The 2014 decision of the European Court of Human Rights in the case ?Grande Stevens
and Others v. Italy? raises numerous complex issues concerning the regulation of market abuses in Italy, Europe, and also in other systems.
The broad questions that the Court of Strasburg addresses, specifically concerning the nature of administrative sanctions and civil penalties, due process in administrative sanctioning procedures, and double jeopardy issues when both criminal and civil sanctions can be inflicted, not only are extremely relevant practically for the current and future regulation of insider trading and market manipulation, but also open a more theoretical discussion on the relationships between the only apparently unrelated fields of human rights and enforcement in financial markets. This Article offers an analysis of the decision, also in the light of future developments due to the recent reform of European law on market abuse, and compares this landmark European decision with corresponding U.S. case law.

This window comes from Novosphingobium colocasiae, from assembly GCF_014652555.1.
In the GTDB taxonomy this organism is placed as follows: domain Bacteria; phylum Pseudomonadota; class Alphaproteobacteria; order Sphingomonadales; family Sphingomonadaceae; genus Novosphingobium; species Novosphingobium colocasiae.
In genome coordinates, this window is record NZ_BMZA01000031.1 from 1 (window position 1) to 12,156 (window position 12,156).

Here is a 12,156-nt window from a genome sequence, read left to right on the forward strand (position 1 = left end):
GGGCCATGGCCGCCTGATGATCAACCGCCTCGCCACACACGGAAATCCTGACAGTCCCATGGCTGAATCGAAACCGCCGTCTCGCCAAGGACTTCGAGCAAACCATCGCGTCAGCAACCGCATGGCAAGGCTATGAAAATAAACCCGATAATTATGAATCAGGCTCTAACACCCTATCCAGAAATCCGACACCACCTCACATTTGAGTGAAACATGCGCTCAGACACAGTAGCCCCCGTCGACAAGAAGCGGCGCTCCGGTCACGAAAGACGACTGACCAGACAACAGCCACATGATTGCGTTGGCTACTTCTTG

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Is there a correlation between the composition of the board of directors and the quantity and quality of information disclosed to the market, and in particular with respect to the disclosure of privileged, price-sensitive information? Our work...Read more